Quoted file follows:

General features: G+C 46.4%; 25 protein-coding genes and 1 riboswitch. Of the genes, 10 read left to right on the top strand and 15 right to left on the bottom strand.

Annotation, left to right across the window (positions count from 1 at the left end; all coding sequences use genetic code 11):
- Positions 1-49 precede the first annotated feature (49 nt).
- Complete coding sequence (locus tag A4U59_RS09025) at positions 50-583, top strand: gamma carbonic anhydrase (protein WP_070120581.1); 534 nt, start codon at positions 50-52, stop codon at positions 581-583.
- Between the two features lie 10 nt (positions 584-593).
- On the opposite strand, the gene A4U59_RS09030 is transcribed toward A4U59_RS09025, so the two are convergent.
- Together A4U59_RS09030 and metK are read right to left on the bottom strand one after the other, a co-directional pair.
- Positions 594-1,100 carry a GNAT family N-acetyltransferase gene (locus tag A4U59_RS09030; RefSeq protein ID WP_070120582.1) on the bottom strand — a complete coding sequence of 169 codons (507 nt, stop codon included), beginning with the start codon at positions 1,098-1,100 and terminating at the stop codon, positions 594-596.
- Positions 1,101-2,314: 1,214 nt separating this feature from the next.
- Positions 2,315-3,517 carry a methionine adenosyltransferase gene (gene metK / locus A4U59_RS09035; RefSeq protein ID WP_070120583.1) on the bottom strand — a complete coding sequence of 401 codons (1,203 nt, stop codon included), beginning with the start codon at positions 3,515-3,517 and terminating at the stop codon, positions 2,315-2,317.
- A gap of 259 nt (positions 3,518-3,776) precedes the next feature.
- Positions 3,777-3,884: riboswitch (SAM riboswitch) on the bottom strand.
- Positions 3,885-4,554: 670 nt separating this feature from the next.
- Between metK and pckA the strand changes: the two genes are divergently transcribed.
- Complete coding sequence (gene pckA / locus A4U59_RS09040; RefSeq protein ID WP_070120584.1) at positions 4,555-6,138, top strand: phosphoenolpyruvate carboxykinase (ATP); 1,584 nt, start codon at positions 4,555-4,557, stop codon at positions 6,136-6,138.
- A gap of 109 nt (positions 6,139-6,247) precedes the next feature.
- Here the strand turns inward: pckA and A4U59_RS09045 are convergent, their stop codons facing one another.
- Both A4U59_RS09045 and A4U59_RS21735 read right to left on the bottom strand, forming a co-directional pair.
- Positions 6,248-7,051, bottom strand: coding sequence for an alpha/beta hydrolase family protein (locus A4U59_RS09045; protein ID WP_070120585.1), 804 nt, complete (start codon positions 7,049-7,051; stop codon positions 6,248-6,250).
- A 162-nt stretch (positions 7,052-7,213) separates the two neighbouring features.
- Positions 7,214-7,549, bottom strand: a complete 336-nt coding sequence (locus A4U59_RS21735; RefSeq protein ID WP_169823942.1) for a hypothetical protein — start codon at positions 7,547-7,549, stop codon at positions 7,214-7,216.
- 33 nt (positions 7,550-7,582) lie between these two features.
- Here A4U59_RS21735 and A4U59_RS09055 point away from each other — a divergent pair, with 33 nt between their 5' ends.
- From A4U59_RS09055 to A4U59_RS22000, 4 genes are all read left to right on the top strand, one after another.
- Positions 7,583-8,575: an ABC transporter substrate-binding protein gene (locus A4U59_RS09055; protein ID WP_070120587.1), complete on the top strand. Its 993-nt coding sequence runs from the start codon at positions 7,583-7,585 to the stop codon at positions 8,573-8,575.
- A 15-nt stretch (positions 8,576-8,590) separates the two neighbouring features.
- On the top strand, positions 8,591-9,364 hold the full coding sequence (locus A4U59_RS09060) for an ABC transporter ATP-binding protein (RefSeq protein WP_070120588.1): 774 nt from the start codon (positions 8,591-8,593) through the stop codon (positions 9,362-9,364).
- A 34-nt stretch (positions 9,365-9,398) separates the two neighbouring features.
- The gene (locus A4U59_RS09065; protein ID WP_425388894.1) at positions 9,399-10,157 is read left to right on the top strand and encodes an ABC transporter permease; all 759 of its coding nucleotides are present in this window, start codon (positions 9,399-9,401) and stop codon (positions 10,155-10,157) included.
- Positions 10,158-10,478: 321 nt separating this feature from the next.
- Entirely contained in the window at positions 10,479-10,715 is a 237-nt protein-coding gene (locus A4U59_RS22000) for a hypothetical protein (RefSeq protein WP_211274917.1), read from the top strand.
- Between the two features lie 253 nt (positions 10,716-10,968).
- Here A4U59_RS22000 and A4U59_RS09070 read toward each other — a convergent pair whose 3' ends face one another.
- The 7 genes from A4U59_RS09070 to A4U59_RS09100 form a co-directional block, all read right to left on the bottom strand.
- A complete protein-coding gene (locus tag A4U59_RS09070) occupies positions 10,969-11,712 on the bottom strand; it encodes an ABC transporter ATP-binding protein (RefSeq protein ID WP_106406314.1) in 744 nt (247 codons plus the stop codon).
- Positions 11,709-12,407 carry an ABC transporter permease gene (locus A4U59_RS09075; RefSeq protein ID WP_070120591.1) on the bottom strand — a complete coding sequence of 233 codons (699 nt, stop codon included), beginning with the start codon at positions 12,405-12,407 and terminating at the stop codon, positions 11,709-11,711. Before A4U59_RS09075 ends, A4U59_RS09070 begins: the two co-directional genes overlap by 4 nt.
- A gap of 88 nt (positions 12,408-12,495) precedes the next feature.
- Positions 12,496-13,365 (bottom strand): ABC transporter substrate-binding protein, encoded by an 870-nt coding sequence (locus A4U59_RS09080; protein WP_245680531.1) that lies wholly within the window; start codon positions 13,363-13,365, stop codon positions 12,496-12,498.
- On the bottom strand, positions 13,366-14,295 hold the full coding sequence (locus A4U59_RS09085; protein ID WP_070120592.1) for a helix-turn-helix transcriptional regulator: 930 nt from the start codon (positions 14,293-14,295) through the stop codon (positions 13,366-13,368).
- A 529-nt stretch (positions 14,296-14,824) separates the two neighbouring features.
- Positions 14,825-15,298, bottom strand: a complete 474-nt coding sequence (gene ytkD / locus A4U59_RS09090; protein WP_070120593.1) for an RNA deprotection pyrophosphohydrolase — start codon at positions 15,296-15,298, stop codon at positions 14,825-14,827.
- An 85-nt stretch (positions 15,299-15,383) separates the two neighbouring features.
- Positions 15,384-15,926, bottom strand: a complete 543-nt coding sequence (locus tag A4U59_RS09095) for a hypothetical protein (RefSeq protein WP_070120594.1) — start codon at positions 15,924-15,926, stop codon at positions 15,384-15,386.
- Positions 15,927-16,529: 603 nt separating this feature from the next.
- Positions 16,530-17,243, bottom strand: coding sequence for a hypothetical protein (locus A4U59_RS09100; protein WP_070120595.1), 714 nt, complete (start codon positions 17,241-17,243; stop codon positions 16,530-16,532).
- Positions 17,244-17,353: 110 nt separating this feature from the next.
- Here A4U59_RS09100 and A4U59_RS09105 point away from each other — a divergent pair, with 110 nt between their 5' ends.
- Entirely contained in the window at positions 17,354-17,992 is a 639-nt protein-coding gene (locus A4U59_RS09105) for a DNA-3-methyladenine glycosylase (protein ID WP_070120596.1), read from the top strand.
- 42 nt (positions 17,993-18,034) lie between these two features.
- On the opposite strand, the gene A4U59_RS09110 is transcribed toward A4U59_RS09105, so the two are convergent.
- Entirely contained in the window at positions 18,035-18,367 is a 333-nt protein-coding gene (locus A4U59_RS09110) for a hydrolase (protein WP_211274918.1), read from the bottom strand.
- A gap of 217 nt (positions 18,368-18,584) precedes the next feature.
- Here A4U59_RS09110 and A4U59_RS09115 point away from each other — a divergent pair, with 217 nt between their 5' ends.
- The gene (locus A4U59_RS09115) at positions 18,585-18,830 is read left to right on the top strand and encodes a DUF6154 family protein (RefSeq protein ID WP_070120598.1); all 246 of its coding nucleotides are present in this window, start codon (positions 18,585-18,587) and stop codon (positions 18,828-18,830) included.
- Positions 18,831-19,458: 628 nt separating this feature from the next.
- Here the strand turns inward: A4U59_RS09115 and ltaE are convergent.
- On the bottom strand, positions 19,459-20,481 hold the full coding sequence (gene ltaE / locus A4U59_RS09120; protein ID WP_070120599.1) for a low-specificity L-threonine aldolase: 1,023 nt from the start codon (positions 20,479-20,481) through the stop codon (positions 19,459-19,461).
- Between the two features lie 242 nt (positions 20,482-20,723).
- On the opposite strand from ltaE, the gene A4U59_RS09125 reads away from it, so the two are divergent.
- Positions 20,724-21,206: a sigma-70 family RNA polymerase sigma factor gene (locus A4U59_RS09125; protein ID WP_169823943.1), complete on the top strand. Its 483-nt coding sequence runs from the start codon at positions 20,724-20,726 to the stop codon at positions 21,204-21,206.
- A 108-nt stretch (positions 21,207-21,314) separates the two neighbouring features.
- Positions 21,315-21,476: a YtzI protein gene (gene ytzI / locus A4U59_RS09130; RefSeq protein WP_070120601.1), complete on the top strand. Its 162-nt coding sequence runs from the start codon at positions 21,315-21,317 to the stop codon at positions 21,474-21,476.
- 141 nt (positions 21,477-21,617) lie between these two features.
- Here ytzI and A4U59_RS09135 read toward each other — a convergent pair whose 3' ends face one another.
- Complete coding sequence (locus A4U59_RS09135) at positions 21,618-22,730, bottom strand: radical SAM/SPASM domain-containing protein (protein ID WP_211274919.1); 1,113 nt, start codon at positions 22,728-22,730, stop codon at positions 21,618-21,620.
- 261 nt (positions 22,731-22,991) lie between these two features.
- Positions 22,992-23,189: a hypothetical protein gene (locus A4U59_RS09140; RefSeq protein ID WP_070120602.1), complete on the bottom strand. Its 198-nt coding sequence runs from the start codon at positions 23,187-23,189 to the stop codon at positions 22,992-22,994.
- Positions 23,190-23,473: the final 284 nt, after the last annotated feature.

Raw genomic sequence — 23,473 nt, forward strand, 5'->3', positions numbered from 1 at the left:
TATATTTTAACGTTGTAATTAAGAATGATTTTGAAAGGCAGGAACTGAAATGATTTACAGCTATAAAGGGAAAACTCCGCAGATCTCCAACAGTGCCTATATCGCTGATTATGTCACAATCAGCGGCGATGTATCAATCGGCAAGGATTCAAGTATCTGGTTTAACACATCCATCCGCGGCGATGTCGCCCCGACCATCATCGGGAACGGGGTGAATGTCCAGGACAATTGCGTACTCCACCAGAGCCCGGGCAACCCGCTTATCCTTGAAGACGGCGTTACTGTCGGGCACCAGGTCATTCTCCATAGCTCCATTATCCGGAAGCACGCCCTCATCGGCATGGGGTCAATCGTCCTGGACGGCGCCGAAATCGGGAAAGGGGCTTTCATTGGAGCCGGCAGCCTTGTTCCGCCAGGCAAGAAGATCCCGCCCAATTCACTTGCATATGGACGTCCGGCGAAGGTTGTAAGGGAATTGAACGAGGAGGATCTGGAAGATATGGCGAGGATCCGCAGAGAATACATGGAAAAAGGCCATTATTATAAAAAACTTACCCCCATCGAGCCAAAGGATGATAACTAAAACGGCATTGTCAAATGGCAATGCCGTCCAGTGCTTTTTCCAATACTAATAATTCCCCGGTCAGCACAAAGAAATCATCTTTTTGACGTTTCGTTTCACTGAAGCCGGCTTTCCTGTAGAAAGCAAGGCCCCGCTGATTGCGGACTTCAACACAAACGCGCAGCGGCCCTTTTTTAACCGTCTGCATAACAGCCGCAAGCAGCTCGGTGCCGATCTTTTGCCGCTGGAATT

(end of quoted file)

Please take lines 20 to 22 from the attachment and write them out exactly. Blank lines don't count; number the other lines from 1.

- A 162-nt stretch (positions 7,052-7,213) separates the two neighbouring features.
- Positions 7,214-7,549, bottom strand: a complete 336-nt coding sequence (locus A4U59_RS21735; RefSeq protein ID WP_169823942.1) for a hypothetical protein — start codon at positions 7,547-7,549, stop codon at positions 7,214-7,216.
- 33 nt (positions 7,550-7,582) lie between these two features.